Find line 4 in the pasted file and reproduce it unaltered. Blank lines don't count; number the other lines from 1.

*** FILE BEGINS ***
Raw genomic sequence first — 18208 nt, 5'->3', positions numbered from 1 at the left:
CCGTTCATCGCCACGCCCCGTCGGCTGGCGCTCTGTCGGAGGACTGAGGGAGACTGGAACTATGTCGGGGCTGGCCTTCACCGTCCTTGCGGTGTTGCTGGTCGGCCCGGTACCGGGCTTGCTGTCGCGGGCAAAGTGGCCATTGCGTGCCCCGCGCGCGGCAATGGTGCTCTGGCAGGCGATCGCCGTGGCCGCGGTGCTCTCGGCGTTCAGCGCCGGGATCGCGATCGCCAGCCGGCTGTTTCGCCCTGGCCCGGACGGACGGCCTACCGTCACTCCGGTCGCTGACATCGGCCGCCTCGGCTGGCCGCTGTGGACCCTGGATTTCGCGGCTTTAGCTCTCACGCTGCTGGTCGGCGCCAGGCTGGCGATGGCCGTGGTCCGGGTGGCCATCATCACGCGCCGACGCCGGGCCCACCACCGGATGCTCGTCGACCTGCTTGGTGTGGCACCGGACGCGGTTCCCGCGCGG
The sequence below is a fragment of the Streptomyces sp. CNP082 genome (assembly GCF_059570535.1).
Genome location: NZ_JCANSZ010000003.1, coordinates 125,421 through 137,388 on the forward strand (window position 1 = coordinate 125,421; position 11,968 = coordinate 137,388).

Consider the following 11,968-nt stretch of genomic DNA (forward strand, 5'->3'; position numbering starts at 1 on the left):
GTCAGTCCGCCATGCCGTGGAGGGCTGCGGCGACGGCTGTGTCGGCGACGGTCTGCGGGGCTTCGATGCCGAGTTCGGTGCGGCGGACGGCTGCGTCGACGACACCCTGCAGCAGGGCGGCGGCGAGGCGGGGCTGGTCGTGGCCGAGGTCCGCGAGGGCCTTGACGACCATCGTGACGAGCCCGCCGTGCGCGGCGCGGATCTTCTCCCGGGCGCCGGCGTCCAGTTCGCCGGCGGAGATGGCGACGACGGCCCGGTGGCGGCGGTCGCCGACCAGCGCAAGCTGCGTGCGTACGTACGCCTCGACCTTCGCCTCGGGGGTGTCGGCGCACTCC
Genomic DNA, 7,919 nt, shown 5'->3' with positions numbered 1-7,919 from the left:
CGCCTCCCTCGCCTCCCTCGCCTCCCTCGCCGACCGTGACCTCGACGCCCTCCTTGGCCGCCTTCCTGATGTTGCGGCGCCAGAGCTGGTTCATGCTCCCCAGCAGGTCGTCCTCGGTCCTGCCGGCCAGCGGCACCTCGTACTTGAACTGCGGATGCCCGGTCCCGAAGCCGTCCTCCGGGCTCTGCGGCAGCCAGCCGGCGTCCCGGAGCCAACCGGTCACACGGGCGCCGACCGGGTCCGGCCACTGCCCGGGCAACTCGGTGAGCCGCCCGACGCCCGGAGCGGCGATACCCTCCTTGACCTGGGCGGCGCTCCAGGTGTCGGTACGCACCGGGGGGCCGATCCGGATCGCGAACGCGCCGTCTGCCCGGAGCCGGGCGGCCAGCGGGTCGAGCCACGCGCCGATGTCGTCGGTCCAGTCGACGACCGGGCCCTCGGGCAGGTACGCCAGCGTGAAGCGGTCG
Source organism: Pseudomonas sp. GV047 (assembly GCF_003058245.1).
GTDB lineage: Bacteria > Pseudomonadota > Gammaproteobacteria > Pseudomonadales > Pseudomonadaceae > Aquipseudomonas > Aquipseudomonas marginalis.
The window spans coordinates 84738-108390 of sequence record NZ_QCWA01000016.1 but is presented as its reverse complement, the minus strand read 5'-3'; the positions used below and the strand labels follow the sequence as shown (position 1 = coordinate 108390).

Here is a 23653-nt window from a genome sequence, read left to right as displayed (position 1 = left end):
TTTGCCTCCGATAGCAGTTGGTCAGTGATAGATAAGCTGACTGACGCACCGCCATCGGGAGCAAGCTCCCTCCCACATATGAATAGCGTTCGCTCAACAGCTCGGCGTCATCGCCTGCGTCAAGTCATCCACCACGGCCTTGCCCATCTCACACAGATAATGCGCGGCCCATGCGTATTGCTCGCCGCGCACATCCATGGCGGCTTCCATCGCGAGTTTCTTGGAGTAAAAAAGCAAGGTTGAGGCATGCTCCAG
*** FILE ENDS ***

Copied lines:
Genome location: NZ_JCANSZ010000003.1, coordinates 125,421 through 137,388 on the forward strand (window position 1 = coordinate 125,421; position 11,968 = coordinate 137,388).